GE Healthcare / Cytiva Bioreactor Software Interface

Responsible for...
UX | UI | HMI | Wireframing | Prototyping | Mockups | Usabilty Testing | Information Architecture | UX/UI Style Guide


GE Healthcare Life Sciences (now called Cytiva) hired me in 2019 to design the user interface for the software of their newest bioreactor. The interface of their other bioreactors looked dated and was cluttered with redundant and unnecessary information. Users were also experiencing alarm fatigue, which can result in missed alarms and alerts and could cost a company millions of dollars. Our bioreactor customers included biopharmaceutical companies like Merck, Pfizer, Amgen, Daiichi Sankyo and Genentech.

Scroll for a description of the UX process, user flows, wireframes, mockups and a prototype.

Here's the old UI...

GE Healthcare - David DeSouza UX

The process...

Meet with Stakeholders & Gather Requirements

  • Update and modernize the interface pictured above.
  • Unclutter the screen.
  • Find a way to reduce alarm fatigue.
  • Implement UX and HMI standards and best practices.
  • Help design and implement the new Cytiva brand.
  • Target users are Operators and Process Development Engineers.

This project required me to learn HMI (Human Machine Interface) which is the model used for automation processes in plants and labs across many industries. HMI is different from UX and its guidelines often conflict with UX standards. An example of this would be the HMI guideline that says backgrounds should be gray with darker gray text over it to create a very low contrast display. The UX Designer in me would never recommend that so concessions and compromises between UX and HMI needed to be carefully considered. Sometimes UX won, sometimes HMI won. I also needed to familiarize myself with the possibilities and constraints of Rockwell FactoryTalk, which was the platform that the developers were using to build it.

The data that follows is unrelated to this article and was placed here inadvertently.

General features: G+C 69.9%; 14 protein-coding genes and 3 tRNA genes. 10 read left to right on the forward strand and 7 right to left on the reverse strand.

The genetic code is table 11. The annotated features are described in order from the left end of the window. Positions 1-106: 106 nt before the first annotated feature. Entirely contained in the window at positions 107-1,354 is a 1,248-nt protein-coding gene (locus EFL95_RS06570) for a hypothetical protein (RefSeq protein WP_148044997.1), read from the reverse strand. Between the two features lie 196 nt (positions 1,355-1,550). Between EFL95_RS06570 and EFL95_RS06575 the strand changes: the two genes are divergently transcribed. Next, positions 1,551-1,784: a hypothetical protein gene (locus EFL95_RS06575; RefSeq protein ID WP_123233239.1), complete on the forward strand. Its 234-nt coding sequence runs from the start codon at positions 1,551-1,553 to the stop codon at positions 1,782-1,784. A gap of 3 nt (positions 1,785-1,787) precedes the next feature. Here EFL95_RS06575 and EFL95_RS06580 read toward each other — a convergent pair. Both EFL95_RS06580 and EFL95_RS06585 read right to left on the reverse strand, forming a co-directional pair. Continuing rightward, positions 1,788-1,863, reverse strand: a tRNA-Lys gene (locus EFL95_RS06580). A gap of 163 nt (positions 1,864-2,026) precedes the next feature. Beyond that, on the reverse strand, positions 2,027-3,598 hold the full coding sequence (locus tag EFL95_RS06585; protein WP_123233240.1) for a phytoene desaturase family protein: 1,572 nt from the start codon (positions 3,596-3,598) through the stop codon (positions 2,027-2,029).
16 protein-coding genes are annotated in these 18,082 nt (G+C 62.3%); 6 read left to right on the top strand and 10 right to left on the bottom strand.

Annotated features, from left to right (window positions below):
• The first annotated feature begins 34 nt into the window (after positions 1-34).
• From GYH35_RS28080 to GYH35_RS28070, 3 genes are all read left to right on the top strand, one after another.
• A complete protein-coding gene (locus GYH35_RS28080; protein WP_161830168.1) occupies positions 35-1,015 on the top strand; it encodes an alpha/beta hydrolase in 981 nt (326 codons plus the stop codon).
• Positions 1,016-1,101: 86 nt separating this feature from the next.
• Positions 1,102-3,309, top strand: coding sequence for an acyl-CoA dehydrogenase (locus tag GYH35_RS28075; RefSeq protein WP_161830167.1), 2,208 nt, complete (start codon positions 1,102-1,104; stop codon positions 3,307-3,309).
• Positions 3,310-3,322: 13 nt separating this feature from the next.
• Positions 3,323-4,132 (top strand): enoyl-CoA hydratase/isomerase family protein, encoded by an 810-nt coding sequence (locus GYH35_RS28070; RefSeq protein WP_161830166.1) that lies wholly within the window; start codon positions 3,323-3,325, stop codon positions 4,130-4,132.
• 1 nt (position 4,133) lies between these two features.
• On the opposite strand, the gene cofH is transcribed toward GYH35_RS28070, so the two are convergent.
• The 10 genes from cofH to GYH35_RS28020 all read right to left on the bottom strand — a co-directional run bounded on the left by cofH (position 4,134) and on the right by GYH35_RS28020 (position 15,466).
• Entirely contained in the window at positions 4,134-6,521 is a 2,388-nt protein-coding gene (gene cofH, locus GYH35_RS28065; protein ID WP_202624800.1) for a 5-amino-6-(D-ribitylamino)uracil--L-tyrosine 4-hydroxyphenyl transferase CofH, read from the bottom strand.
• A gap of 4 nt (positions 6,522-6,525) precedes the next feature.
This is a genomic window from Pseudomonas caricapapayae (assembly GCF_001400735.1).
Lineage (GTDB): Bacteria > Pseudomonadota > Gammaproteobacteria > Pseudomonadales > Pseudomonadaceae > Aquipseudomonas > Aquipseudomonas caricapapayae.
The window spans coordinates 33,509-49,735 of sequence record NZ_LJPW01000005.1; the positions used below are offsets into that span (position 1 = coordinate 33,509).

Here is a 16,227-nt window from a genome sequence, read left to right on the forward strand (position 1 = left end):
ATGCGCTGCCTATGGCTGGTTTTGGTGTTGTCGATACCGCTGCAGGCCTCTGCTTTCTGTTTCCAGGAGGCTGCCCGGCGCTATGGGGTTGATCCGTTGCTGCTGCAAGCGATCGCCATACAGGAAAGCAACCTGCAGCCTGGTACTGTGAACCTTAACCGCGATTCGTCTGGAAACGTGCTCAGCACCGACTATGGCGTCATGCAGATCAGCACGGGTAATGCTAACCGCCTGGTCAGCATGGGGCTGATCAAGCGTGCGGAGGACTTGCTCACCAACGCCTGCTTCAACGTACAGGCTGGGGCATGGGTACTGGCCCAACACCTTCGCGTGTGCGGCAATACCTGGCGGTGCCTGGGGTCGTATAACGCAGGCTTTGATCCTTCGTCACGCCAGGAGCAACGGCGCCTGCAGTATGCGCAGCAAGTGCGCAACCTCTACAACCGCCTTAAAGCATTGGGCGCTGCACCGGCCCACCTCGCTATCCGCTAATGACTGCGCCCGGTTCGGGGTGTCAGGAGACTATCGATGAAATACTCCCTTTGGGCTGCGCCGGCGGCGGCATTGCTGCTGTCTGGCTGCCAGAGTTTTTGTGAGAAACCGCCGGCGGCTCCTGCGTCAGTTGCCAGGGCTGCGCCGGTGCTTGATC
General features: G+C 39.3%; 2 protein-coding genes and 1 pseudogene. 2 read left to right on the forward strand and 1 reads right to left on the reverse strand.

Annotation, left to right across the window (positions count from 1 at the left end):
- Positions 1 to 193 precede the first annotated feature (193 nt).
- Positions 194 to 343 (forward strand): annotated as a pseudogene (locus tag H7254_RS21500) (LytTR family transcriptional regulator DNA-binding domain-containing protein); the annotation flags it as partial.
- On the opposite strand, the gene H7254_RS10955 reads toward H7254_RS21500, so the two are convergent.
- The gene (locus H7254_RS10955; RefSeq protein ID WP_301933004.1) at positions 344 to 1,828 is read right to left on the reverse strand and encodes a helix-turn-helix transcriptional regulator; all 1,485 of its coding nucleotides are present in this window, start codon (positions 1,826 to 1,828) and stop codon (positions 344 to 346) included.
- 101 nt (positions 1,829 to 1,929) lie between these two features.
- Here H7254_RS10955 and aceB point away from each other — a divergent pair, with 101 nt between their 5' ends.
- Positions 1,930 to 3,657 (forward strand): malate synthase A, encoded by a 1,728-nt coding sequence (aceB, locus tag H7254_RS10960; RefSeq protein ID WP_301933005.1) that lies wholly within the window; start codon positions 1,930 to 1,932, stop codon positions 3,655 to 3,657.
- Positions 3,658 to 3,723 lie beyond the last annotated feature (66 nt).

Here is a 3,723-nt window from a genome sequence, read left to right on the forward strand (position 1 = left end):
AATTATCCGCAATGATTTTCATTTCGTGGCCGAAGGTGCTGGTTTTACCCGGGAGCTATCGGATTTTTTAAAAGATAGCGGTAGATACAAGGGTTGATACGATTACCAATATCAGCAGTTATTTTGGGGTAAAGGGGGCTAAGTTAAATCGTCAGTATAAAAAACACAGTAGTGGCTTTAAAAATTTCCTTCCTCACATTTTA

Wireframes & User Flows

There was a lot of information, content, and science to figure out. I met with scientists and subject matter experts within the company and leveraged some of their relationships with outside organizations to work out Information Architecture and user flows. I determined what features and KPIs need to be on the screen at all times. We whiteboarded a lot, which led to loosely sketched wireframes like the ones you see below. These were reviewed, tested and refined until they were ready to be polished and included in prototypes.

GE Healthcare - David DeSouza UX GE Healthcare - David DeSouza UX

GE Healthcare - David DeSouza UX

Prototype v1

Once we had a reasonable user flow and wireframes, a rough prototype was built in inVision. The idea was to get something in front of people quickly and get feedback. The data doesn't lie, so the sooner you can get some tests with real users, the better. While I always hope early feedback will be positive, I welcome criticism and surprises. Testing shows us where the design can be improved.

GE Healthcare - David DeSouza UX

GE Healthcare - David DeSouza UX

GE Healthcare - David DeSouza UX

Soon I created a more polished prototype with better, rebranded mockups. I was able to test them with users/customers from three of the big pharmaceutical companies and an outside development lab. A version 2 prototype, based on those test results, was created. I cannot show the final prototype here as it may contain sensitive or proprietary information but below are a few mockups used in the final prototype.

I wish that I could have done more to make the gray section in the middle of the screen more attractive but HMI won the battle for a gray background, UX won the battle for darker text and bolder lines.

Mockups and Prototype v2

GE Healthcare - David DeSouza UX

GE Healthcare - David DeSouza UX

GE Healthcare - David DeSouza UX

GE Healthcare - David DeSouza UX